A wonderful interior window partition. I guess I knew that this image would come in handy one day. From the Dupuis showroom.
The booth of Carol Pollard at the High Point Antique Center. That antique Chinoiserie screen is amazing. No mirrors here and no windows either. But lots of beautiful lighting, glass and shiny metallic pieces.
One of my favorite vendors, Phillips Scott. Their booth is black and dark grays. It’s stunning in person.
And yes, some of these residential interiors do have windows, but no matter. The principles are the same.
How do you feel about the mirrored “window” being flanked by drapes? I’m not sure. I think I would rather see some beautiful mouldings.
original source unknown
Love the antique mirror and those red Klismos chairs!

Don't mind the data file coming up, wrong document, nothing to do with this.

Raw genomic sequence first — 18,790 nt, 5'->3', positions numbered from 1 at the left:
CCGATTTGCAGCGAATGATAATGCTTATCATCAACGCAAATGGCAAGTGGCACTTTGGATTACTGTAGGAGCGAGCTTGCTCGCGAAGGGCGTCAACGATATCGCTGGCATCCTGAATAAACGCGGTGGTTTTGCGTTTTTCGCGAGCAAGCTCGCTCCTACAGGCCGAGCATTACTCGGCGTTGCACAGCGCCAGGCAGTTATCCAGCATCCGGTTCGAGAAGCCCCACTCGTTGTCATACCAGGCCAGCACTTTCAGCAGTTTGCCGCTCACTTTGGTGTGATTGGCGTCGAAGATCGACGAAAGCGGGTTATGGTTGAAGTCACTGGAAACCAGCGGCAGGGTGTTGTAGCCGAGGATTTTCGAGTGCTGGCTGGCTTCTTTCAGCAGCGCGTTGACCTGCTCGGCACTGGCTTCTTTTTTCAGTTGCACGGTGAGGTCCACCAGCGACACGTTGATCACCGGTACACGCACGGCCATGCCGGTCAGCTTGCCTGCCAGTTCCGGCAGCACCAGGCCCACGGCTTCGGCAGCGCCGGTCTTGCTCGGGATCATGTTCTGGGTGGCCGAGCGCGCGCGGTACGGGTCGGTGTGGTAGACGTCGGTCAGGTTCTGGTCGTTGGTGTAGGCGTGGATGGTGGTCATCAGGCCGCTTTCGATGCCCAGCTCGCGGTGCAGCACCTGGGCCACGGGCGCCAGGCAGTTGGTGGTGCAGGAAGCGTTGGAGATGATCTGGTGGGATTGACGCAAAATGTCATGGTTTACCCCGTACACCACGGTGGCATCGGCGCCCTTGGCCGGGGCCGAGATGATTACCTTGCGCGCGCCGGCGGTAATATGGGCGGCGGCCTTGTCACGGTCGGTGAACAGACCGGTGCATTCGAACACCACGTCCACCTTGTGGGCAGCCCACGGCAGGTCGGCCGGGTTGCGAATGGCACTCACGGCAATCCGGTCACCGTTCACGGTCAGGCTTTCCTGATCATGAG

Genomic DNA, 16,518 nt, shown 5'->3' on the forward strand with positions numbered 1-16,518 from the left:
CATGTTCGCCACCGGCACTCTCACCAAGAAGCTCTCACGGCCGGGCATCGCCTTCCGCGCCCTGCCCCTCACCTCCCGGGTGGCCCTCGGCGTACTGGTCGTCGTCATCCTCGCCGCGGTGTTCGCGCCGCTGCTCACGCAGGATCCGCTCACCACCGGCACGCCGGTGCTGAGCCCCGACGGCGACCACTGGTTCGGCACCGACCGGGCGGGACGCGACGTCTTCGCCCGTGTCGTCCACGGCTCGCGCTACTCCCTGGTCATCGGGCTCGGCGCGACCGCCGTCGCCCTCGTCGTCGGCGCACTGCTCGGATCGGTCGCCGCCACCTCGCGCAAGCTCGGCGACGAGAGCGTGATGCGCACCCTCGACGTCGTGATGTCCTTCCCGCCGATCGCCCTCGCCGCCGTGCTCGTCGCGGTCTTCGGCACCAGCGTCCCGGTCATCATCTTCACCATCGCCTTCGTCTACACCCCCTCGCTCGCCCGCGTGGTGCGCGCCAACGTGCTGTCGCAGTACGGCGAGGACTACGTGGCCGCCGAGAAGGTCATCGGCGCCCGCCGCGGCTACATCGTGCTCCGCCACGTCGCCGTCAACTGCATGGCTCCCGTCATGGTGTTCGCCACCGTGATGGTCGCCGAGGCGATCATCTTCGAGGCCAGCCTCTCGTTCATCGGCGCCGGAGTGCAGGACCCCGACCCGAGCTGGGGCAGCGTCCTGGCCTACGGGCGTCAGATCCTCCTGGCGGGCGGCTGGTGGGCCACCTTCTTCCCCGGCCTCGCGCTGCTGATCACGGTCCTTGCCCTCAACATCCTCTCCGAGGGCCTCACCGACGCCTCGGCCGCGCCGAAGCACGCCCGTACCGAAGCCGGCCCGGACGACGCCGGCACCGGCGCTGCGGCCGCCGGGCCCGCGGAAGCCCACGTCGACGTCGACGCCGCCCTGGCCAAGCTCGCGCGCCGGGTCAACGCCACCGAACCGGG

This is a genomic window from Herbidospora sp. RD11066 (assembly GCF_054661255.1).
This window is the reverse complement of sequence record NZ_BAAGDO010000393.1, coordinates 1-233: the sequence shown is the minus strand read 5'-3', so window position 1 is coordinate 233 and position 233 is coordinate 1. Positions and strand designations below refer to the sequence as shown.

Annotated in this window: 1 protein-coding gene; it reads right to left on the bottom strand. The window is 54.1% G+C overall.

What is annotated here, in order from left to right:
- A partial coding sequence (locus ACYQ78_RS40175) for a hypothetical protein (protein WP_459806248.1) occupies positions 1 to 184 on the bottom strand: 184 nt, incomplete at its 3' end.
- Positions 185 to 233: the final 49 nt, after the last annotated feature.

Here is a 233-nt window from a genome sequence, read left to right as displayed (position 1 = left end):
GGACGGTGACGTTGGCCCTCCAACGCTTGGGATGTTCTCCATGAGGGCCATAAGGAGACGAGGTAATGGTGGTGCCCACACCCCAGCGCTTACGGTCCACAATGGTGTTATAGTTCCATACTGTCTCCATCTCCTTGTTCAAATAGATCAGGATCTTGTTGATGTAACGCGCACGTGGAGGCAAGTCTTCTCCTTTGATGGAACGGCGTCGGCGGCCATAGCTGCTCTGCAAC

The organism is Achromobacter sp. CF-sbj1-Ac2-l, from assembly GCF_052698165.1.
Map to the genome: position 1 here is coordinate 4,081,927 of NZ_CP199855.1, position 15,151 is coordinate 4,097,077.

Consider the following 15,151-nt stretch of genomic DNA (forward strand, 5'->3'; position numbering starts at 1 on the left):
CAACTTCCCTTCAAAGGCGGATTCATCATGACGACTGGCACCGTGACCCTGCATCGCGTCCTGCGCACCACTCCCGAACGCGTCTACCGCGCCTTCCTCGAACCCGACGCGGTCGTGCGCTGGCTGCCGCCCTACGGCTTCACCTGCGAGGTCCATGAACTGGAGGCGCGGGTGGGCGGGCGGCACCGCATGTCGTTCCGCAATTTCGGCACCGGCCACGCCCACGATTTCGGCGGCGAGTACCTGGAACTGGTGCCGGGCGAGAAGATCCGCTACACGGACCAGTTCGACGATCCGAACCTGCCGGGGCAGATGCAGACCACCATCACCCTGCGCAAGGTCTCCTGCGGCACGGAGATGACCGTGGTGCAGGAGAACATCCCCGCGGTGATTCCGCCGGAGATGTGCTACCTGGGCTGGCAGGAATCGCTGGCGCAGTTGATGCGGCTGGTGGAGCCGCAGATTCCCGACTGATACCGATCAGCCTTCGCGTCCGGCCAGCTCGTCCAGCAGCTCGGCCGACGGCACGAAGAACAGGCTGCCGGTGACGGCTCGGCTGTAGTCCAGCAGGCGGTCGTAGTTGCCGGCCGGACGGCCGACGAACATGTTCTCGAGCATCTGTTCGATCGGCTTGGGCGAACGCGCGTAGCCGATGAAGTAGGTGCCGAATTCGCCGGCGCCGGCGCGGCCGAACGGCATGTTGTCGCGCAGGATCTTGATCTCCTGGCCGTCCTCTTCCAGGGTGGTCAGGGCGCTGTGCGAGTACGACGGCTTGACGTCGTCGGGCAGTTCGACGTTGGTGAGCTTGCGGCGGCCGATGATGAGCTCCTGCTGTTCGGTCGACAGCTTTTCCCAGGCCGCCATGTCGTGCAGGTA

Cool home and yes, there are windows in this room, but then at night, when the drapes might be drawn, it’s really the same thing in some ways.
Form the super stylish home of Morgane Sezalory
By the way, I recently found an old post where I had spelled Gorgeous as ‘Georgeous’ in the title. lol
And no one corrected me!
Original source unknown but found here where you can see the rest of the house.
Fabulous mirrored closet doors or any doors with mirrors would be terrific in a windowless room.
Beautiful antique mirrors on these closet doors in this pretty, soft bedroom.
It doesn’t have to be a mirrored all the way around in a windowless room.
Above and below are Suzanne Kasler and both of these are either studio shots or are from the Hickory Chair Showroom in High Point. They used these wonderful Chinoiserie panels in their showroom.
Yes, that’s a faux window AND a faux fireplace too!
I believe that this is from Suzanne Kasler’s gorgeous home in Atlanta. To see more of her home click here.
Nope. Discovered later that this lovely Actually is from the Kips Bay Showhouse2016.